A woman went up to Gary Player, the golfer, after he’d just played a particularly difficult shot very successfully. “You were lucky there,” she said. Gary Player looked at her thoughtfully and replied, “You know, it’s a funny thing. I find that the more I practise, the luckier I get.”
“If you never push yourself beyond your comfort zone, you will never improve.”
As you put the techniques in this book into practice, make sure you raise your expectations about what you can achieve in a limited amount of time. If you have already experienced how much you can achieve in a 20-minute session (speed reading technique >18) working with a book or in a 75-minute syntopic processing session (speed reading technique >22) working with several books, you will also have noticed how much more you achieve in the last third of the time compared to the first two-thirds.
Summary of Does your Family Make You Smarter?: Nature, Nurture, and Human Autonomy by James R. Flynn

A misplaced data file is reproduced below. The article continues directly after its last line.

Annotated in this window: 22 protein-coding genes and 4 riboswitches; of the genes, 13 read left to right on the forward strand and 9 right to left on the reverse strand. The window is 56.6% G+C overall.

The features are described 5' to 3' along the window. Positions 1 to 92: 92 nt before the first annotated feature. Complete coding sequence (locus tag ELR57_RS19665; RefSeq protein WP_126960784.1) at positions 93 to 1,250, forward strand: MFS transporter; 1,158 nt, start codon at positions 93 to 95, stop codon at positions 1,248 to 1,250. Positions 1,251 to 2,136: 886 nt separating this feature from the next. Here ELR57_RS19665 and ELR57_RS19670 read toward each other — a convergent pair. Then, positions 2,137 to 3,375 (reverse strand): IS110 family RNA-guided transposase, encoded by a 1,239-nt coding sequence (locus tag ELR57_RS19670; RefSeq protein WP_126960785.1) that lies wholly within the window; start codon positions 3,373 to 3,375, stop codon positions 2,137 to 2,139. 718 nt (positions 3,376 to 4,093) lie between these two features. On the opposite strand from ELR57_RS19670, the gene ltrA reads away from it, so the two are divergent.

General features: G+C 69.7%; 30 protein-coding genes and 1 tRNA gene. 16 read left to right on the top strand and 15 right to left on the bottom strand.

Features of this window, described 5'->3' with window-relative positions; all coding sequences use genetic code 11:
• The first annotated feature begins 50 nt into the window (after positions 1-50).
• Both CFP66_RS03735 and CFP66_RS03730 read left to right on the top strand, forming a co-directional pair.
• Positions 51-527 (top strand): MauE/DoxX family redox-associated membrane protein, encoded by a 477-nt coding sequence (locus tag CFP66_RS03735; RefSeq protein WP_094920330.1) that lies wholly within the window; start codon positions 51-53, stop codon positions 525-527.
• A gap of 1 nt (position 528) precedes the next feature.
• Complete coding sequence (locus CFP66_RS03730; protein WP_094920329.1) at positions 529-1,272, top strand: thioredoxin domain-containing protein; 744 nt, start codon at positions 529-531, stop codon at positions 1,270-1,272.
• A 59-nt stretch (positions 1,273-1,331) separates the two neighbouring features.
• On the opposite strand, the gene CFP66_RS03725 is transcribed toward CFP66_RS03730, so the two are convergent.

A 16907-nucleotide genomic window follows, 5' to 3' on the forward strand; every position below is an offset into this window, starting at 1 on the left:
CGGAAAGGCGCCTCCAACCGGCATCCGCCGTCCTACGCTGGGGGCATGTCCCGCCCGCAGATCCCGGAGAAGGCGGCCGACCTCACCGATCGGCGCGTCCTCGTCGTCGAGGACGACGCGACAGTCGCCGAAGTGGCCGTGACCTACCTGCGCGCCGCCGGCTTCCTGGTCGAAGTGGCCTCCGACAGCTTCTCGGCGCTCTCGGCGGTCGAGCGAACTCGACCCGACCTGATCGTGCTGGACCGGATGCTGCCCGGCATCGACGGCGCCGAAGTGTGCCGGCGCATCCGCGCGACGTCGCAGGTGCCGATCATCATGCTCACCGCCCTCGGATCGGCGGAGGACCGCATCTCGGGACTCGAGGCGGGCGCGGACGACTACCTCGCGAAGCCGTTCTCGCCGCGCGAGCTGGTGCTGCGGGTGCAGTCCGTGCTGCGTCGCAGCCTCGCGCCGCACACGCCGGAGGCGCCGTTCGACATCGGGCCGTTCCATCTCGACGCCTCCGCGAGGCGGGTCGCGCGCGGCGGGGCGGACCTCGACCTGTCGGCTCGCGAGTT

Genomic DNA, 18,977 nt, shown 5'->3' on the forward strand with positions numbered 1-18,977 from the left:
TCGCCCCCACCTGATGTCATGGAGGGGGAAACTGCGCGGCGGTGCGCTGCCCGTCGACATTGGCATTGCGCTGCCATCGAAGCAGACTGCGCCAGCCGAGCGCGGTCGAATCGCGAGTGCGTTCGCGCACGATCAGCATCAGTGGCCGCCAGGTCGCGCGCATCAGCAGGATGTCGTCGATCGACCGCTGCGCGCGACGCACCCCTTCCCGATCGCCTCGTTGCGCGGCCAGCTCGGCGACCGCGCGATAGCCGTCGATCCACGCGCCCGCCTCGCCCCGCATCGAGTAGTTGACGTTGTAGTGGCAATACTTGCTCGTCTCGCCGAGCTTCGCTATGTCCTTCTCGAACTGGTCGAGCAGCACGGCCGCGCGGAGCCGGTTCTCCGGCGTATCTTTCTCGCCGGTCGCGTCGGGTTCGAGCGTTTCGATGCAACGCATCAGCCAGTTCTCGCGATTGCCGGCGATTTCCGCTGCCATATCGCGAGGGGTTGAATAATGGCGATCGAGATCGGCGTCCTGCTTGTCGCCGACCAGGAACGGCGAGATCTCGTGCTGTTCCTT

Summary of Does your Family Make You Smarter?by James Flynn
James R Flynn in his book ‘Does your Family Make You Smarter?: Nature, Nurture, and Human Autonomy’ states that “Intelligence has always been thought to be static. However, the new evidence shows that this is wrong. The brain seems to be rather like a muscle – the more you use it, the stronger it gets. That means you can upgrade your own intelligence all through life.” And your environment, especially your family plays a big part in it. This summarises the whole premise of the book, ie you can improve yourself and your IQ, and the surrounding environment has a significant effect on your intelligence.
Speed Reading Technique 10 – Take your awareness to your concentration point
SUMMARY:Focus on a point about 15 cms above and slightly behind the top of your head (your concentration point) – take a deep breath in and relax your eyes as you breathe out. Then start reading.
Many people can increase their reading speed simply by taking their attention to the concentration point about 15 cms above and slightly behind the top of the head. Many notice a different quality to their reading, saying the text is ‘clearer’ and ‘easier to understand’. Their ability to concentrate is also enhanced.
TEST YOURSELF … … before and after doing this technique to see the difference it makes to you – see QUICK TEST